Linux manual pages are easier to use than you think and hold a wealth of information. Image by :. Internet Archive Book Images.
Modified by Opensource. Get the highlights in your inbox every week. Man pages are divided into sections referenced by numbers: General user commands System calls Library functions Special files and drivers File formats Games and screensavers Miscellanea System administration commands and daemons Even so, users generally don't need to know the section where a particular command lies to find what they need.
To access a man page, type a command such as: man man for example, to show the man page for man. Breaking down a man page To explain how to interpret a typical man page, let's use the man page for ls as an example. Under Name , we see ls - list directory contents which tells us what ls means in the simplest terms. More Linux resources. Topics Linux. About the author.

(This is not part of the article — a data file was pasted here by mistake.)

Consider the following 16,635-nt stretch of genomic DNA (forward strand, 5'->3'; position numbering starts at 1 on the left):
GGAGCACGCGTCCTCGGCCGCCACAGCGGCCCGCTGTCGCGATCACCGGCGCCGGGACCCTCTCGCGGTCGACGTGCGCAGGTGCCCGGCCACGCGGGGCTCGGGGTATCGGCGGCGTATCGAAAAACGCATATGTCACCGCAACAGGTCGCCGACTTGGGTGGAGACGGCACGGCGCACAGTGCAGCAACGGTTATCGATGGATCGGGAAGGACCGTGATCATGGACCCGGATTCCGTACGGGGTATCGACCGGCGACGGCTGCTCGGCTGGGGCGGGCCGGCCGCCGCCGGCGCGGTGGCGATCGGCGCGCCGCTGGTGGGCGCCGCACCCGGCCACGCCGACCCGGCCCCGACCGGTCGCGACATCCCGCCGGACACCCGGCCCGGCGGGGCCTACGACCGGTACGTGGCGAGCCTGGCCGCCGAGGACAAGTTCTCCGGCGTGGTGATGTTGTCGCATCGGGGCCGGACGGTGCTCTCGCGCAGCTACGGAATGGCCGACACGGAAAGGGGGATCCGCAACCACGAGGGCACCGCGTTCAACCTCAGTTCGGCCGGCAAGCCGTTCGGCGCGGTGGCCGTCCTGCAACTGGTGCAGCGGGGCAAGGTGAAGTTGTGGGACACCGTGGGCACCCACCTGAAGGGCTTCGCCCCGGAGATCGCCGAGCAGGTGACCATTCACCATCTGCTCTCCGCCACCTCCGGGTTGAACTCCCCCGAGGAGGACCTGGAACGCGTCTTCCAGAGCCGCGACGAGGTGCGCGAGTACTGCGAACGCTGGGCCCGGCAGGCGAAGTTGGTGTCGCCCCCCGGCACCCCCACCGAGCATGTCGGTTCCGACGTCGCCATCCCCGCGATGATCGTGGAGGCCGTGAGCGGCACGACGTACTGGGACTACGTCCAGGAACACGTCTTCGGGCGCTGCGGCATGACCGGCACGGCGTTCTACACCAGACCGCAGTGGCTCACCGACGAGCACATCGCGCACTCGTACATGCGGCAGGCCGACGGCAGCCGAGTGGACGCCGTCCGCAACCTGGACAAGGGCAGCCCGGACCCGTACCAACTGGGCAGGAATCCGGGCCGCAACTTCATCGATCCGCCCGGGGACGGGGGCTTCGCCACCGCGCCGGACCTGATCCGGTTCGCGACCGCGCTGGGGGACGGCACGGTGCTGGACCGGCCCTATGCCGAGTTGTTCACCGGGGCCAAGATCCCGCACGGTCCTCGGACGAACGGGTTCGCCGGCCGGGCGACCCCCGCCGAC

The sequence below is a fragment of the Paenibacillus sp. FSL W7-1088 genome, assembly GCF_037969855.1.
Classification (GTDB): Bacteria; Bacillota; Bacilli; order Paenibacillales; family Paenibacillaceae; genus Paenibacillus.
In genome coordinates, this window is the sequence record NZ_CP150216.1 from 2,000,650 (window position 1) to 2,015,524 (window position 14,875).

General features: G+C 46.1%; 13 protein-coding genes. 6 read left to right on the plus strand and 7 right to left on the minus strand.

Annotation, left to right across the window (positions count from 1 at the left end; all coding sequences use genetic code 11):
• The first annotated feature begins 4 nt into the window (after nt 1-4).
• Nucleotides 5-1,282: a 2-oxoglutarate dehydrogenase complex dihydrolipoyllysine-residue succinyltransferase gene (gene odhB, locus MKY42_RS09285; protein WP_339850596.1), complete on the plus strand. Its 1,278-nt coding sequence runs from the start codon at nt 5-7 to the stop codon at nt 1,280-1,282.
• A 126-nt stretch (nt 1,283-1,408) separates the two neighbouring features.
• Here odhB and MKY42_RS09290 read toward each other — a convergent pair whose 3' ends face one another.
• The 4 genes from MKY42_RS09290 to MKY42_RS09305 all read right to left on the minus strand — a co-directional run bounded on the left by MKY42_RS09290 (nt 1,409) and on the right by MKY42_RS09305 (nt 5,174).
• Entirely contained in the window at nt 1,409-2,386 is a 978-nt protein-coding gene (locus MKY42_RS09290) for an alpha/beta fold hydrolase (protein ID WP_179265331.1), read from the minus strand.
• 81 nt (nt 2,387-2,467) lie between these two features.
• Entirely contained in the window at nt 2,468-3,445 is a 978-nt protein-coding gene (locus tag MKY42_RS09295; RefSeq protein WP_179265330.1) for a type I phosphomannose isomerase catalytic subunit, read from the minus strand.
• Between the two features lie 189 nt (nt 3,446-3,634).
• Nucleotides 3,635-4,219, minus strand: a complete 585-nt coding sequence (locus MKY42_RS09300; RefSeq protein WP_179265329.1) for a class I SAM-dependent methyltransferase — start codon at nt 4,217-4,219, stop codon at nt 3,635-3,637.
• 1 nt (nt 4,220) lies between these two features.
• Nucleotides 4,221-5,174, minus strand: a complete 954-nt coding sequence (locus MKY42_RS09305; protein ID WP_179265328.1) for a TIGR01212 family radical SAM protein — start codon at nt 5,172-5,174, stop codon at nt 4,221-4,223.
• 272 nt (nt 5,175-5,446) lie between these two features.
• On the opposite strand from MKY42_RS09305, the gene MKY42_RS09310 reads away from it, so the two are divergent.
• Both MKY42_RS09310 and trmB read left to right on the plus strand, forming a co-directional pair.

Greg Pittman - Greg is a retired neurologist in Louisville, Kentucky, with a long-standing interest in computers and programming, beginning with Fortran IV in the s. When Linux and open source software came along, it kindled a commitment to learning more, and eventually contributing. He is a member of the Scribus Team. More about me. Recommended reading Serial communication on modern Linux.
Scan your Linux security with Lynis. Start using systemd as a troubleshooting tool. Getting started with FreeBSD as a desktop operating system.
Using the systemctl command to manage systemd units. Anon on 12 Jul Permalink. Googling comes with example, most man pages don't. John5g6 on 13 Jul Permalink. Greg Pittman on 14 Jul Permalink. Seth Kenlon on 13 Jul Permalink. I use man pages. Some are better than others. Fionn on 13 Jul Permalink. Michael on 16 Jul Permalink. Rolf on 18 Jul Permalink. Try to use a search engine that respects your privacy. Ahmad Haghighi on 11 Aug Permalink.
Erwin on 20 Jul Permalink. Most often you don't need a Search Engine! Just RTFM :. Subscribe to our weekly newsletter Get the highlights in your inbox every week.
Linux man Command Tutorial for Beginners (8 Examples)